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Published On: Thu, May 17th, 2018

Dutch Quarter sewage project starts in August

Audience Dutch Quarter town hall meeting - 20180516 HH

PHILIPSBURG – The long awaited Dutch Quarter sewage project is becoming a reality. Contractor Van Boekel will begin the work with a survey next month and start the actual work in August. The project is scheduled to be completed in a year. But there was one Dutch Quarter resident who did not  have a lot of confidence in the story he was told during a town hall meeting at the Dutch Quarter Community Center on Wednesday evening. “Promises, promises, and nothing happens,” he said.

Ir. Kurt Ruan, head of New Projects at the VROMI-ministry took the wind out of his sails. “In 2015 we had one contractor who bid on the project and the bid was way over the available budget. We were kept hostage with this project for years,” he said.

The contractor’s bid was for €6.1 million, while the available budget is €4.3 million. Most of the funding comes from the tenth European Development Funds. St Maarten contributes 800,000 guilders this year and another 500,000 guilders next year.

Ruan said that the government had to re-tender the project – a process that caused a delay of four months. With three contractors in the mix this time – the original bidder, Van Boekel and a French-side company – the government finally received a bid that fit the budget.

Ruan said that he is as frustrated as Dutch Quarter residents about the delay in the project. “Because what is the first thing people arriving from the French side see? A shitty area,” he said.

Prime Minister Leona Marlin-Romeo, VROMI-Minister Miklos Giterson and Ir. Kurt Ruan were present at the town hall meeting, together with Lars Brands of contractor Van Boekel, Federico Berna of the European Union and Ravindra Patandin of Ilaco Suriname NV.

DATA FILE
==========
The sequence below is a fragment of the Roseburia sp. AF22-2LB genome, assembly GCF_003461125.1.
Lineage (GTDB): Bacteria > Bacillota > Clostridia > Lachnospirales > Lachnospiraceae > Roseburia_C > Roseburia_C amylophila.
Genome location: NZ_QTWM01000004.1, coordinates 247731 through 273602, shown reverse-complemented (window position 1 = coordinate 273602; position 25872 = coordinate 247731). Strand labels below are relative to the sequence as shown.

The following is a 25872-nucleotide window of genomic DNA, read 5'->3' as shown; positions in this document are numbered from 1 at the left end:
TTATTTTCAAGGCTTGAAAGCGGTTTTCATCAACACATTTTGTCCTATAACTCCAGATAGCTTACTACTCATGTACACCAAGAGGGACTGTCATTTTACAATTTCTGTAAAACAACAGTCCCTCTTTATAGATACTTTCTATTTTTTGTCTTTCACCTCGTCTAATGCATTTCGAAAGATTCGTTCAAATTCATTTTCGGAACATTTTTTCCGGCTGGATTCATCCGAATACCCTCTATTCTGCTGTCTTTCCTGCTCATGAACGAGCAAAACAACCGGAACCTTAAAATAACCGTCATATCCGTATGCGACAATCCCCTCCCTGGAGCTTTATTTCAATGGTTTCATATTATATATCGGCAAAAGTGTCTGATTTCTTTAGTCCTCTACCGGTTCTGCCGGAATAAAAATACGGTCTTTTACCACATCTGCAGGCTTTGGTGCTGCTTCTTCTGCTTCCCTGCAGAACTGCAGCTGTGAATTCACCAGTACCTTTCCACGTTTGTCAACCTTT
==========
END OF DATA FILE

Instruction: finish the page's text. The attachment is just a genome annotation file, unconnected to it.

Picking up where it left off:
Marlin-Romeo noted that this was the third townhall meeting about the sewage project; the first one took place in 2012. “I understand your sentiment,” she told the audience. “After all these activities, the project has not started yet. I apologize for the delays, they are due to unavoidable challenges. The project is now scheduled to start in August. Dutch Quarter: it is now time for implementation.”

Minister Giterson said that for more than seven years the government has attempted to realize the project. It includes upgrading of the main road, building sidewalks, installing streetlights and of course building a sewage network.

Ruan went back to the flash flood of July 30, 2005 that took two lives in the Cul-de-Sac basin. That disaster triggered a study into flood prone areas on the island. Cul-de-Sac topped the list, but Dutch Quarter turned out to be the second most flood-prone area. Trenches were built to channel excess water, and Dutch Quarter has them too.

There is only one problem, Ruan said: these trenches have to continue on the French side until they reach the pond.

The Dutch Quarter project will also see to it that all cabling – from GEBE, TelEm, Cable TV and UTS – goes underground.

Ruan said that the cooperation of landowners in the area is essential for a smooth progress of the work.

Lars Brands, representative of construction company Van Boekel, said that his company has been doing projects not only in the Netherlands and Germany, but also in Saba and Statia.

He told residents that execution of the project will cause inconveniences. “You may not be able to reach your house with your car all the time,” he said.

But the contractor wants to maintain strong communication lines with the community. A spokesperson from Dutch Quarter will work for Van Boekel to keep those lines open and the contractor opens an email address where residents can express their concerns and complaints (dutchquarter@vanboekel.com).

The contractor also wants to work with as many youngsters from the district as possible. Those who are interested in a job should report to the Dutch Quarter Community Council or its chairman Sidney de Weever.

Brands explained the phases of the project in detail. At Christmas, there will be no construction activities. Resident will get notice two weeks before the work in their street begins.

Ravindra Patandin explained that his company Ilaco Suriname NV is responsible for quality control. The company has been involved with the project since 2016. “We don’t look at the pictures, we look at the details,” he said. “We will safeguard the objectives of this project.”

Top photo caption: The audience at the townhall meeting in Dutch Quarter on Wednesday evening. Photo Hilbert Haar.

Ravindra Patandin addressing Dutch Quarter townhall meeting - 20180516 HH

Photo caption: Ravindra Patandin (right) assures residents that his company will control the project. From far left: Lars Brands, Kurt Ruan, Minister Giterson, Prime Minister Marlin-Romeo and Federico Berna. Photo Hilbert Haar.